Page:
- Include sensory details, including sense of smell, about place, time, weather conditions, or what you were wearing.
- Include specifics about the kind of fishing you were doing or watching. Ocean or river? On a bank, from a bridge, or in a boat? Talk about gear, flies, bait and other details.
- Examine your emotions and state of being. What was your motivation for being there? Were you eager or reluctant to take part.
- Include action — large or quiet.
July 6, 2014 Prompt #63
Spiral Jetty by Robert Smithson
For this, the final Sunday Shape-Up prompt, I turn to the spiral. As this long holiday weekend included for me both an unexpected funeral and an unexpected wedding, the spiral, with its nod toward the cyclical nature of life seems appropriate.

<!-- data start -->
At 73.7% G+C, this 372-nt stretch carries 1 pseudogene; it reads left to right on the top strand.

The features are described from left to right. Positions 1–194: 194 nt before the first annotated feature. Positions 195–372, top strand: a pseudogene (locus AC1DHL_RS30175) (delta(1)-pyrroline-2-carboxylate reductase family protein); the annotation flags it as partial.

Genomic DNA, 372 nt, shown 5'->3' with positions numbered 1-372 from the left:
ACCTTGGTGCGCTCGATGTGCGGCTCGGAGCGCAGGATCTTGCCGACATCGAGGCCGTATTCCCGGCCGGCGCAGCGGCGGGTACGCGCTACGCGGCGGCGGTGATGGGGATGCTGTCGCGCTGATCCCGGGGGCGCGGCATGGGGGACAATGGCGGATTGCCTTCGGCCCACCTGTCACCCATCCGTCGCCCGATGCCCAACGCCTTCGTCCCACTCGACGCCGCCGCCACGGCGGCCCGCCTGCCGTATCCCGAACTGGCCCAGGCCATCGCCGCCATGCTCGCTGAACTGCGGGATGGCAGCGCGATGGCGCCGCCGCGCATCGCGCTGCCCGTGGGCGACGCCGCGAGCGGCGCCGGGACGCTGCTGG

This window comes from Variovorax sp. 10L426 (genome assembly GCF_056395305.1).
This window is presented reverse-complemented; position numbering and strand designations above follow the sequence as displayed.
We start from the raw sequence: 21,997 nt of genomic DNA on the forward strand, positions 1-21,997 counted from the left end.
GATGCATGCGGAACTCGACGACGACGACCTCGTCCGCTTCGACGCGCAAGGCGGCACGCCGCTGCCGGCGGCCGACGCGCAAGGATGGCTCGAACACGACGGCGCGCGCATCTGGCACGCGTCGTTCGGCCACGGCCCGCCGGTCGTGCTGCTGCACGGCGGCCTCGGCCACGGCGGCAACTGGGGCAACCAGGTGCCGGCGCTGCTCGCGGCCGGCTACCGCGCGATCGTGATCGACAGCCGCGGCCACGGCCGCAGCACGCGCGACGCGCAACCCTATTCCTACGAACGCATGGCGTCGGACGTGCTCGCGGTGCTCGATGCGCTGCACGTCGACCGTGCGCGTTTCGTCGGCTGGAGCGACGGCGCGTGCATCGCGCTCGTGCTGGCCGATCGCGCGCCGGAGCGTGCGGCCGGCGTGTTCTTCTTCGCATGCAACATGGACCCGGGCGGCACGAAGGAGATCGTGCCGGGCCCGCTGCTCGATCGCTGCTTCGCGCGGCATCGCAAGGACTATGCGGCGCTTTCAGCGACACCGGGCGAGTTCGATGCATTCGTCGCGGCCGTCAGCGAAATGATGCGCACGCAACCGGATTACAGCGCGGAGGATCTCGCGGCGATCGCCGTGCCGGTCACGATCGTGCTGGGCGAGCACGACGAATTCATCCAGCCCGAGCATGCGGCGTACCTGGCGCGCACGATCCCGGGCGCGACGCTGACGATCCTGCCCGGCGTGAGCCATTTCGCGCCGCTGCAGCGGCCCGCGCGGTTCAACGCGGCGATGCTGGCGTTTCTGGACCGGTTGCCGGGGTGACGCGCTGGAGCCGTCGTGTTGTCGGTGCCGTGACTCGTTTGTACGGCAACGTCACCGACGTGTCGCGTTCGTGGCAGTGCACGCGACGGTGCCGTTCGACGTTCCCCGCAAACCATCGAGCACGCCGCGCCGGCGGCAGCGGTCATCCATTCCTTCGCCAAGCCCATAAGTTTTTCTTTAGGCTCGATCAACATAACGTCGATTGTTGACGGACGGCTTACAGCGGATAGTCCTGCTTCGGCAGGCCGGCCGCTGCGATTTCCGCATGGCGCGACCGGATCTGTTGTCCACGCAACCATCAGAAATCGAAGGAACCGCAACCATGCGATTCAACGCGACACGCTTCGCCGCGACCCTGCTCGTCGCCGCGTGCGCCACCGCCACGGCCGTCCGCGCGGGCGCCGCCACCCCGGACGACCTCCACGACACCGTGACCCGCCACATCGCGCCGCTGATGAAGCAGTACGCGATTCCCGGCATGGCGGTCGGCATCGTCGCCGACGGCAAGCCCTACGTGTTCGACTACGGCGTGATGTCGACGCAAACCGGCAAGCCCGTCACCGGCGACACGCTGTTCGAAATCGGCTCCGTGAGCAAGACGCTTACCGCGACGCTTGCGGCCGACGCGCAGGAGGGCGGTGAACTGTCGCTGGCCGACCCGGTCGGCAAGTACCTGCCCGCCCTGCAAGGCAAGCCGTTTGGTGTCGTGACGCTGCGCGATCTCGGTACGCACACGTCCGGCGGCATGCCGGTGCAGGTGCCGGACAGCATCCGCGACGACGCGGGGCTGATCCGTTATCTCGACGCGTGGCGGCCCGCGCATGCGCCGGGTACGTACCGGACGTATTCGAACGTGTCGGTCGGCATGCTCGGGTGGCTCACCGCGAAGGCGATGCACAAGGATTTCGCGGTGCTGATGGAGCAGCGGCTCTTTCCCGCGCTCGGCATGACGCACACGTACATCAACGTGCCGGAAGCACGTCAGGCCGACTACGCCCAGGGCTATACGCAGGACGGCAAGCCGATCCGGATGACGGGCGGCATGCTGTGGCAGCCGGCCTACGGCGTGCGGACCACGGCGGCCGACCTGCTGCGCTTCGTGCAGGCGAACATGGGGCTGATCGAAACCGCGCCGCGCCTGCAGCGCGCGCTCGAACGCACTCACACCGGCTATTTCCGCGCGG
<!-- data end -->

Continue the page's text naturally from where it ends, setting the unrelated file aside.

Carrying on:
- On a blank piece of paper, draw a spiral with generous white space between the lines.
- For 5 to 10 minutes, write along the spiral line. Turn the paper as needed. Write freely about whatever comes to mind without too much forethought.
- Re-read what you’ve written and circle a phrase or sentence that stands out.
- Write the phrase or word on the top of a new sheet of (lined) paper. Write in response to it for 15 minutes.
Write in response to one of these spiraled phrases: Spiral-bound notebook. Spiral Staircase. Spiral galaxy. Spiraling in and out.
Variations for Writing Groups
Read about Robert Smithson’s Spiral Jetty. Look at photos on the internet or, even better, check out a library book about this land form art. Write in response to it. Even, even better, take a field trip to the jetty! Walk and write. Walk and write. Sit and write. Write some more, then walk back. Bring water.